Climate deniers and tobacco flacks headline the EPA’s new science standard announcement

Scott Pruitt's ceremony on science transparency featured lots of climate deniers but no media.

EPA Administrator Scott Pruitt testifies during his confirmation hearing before the Senate Committee on Environment and Public Works on Capitol Hill January 18, 2017 in Washington, DC. (CREDIT: Aaron P. Bernstein/Getty Images)
EPA Administrator Scott Pruitt testifies during his confirmation hearing before the Senate Committee on Environment and Public Works on Capitol Hill January 18, 2017 in Washington, DC. (CREDIT: Aaron P. Bernstein/Getty Images)

On Tuesday afternoon, Environmental Protection Agency (EPA) Administrator Scott Pruitt signed a proposed rule limiting the kinds of science that the agency can use in its rulemaking, a step that he described as bringing transparency and trust back to the agency’s scientific process.

If the event was billed as being about transparency in science, however, the audience told a different story. Before Pruitt took the podium, prominent climate deniers like William Happer, who has compared climate science to a cult, and Myron Ebell, who has championed the supposed benefits of higher carbon dioxide for the planet, rubbed elbows with lawmakers like Representative Lamar Smith (R-TX), one of Congress’ most vocal critics of the EPA.

Conspicuously missing from the event on scientific transparency, however, was the media — which was reportedly not invited to cover the event.


The event, which lasted for fifteen minutes, featured speeches from Smith and Senator Mike Rounds (R-SD), both of whom sponsored bills in the legislature aimed at limiting the types of science that the EPA can rely on for rulemaking. Both lawmakers decried the agency’s use of non-publicly available data for issuing regulations, arguing that it eroded public trust.

Pruitt, when he spoke, took a similar tack, telling the audience that the proposed rule signaled “an agency taking responsibility for how we do our work, in respecting process … so that we can enhance confidence in our decision making.”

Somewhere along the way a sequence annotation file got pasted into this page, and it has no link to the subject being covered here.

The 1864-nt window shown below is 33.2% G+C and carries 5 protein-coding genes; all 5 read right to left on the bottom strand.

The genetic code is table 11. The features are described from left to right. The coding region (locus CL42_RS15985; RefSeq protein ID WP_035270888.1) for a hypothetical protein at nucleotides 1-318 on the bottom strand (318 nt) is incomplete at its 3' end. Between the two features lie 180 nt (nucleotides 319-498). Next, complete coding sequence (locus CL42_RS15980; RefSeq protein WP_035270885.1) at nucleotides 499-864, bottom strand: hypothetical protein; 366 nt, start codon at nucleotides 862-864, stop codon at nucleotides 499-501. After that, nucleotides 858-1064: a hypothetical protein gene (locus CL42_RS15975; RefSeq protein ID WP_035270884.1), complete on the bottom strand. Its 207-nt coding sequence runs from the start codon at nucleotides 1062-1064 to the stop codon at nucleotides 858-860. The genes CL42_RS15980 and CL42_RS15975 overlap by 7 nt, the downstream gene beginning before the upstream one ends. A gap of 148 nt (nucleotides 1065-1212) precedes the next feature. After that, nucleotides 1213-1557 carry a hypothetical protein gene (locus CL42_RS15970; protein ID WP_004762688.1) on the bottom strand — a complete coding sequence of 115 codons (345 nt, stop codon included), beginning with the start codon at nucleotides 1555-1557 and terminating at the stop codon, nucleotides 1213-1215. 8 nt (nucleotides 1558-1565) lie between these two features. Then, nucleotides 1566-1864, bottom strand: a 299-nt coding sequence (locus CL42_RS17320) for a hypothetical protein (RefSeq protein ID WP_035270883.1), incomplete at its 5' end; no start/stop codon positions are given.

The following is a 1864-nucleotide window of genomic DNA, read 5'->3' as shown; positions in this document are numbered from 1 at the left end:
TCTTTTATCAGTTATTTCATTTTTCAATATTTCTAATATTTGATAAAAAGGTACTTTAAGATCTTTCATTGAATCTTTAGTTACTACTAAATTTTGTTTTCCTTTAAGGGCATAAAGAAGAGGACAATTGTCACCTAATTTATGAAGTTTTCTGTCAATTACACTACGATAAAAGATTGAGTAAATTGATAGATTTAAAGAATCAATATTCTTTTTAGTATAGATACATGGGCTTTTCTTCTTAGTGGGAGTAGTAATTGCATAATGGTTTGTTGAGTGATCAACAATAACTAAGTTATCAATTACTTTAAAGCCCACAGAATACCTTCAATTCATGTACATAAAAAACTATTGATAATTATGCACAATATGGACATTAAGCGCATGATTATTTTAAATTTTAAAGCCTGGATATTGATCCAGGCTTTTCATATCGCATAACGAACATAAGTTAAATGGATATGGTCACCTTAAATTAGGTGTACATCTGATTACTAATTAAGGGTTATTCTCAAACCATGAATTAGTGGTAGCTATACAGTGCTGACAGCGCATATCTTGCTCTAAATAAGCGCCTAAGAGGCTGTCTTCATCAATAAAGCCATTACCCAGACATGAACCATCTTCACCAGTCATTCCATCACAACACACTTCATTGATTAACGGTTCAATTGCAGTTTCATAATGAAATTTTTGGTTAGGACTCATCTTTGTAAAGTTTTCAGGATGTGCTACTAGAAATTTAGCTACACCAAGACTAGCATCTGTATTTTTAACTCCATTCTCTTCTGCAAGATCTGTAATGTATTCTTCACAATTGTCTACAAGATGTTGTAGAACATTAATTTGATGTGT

The text of the proposed rule has not been released, nor did Pruitt answer any questions during the event. But descriptions of the rule given to conservative media outlets over the past few weeks paint the picture of a proposed rule that mirrors Smith’s HONEST Act, which passed in the House earlier this year.

That bill required that all data used by the EPA for rulemaking purposes be both publicly available and replicable — requirements that critics argue would severely hinder the kinds of studies that the agency can use. Long-term public health studies, for instance, often rely on non-public data due to patient privacy concerns — and long-term studies might also not be immediately replicable.

In advance of Tuesday’s announcement, more than 900 scientists sent Pruitt a letter asking him to reconsider his decision to limit the kind of science that can be used by the agency.


“There are ways to improve transparency in the decision making process, but restricting the use of science would improve neither transparency nor the quality of EPA decision making,” the letter read. “If fully implemented, this proposal would greatly weaken EPA’s ability to comprehensively consider the scientific evidence across the full array of health effects studies.”

The proposal was also publicly opposed by 50 science organizations and universities, including the American Association for the Advancement of Science, the American Chemical Society, the American Lung Association, and the National Council for Science and the Environment.

No mainstream scientific organizations supported the changes, though the proposed rule has gained support from climate science deniers and scientists with ties to the tobacco industry.

“Demanding the end of reliance on secret science may be the most consequential decision made by EPA since the election of Donald Trump,” Joseph Bast, director and senior fellow at the Heartland Institute, said in a press statement. “This day vindicates the efforts of some real heroes in the public health debate — Dr. Robert Phalen, Dr. James Enstrom, Dr. John Dunn, M.D., and Steve Milloy.”

The Heartland Institute has a long history of climate denial, and spent years working to defend the tobacco industry against allegations that its products were harmful to human health. All of the “heroes in the public health debate” that Bast cites have defended either air pollution or tobacco — and some have spent years defending both.


Robert Phalen, a pollution researcher named to the EPA’s Science Advisory Board in late October, has argued that “modern air is a little too clean for optimum health.”

James Enstrom, who worked for 35-years as a non-tenured researcher in the UCLA Fielding School of Public Health, has published research defending the impact of both tobacco smoke and diesel emissions on public health.

John Dunn, a practicing physician who also serves as a policy adviser at the Heartland Institute, has questioned both the public health benefits of smoking bans and the dangers of climate change and heat waves on human health.

And Steve Milloy is a former tobacco industry consultant who has spent years arguing that links between particulate matter and adverse health impacts are not justified.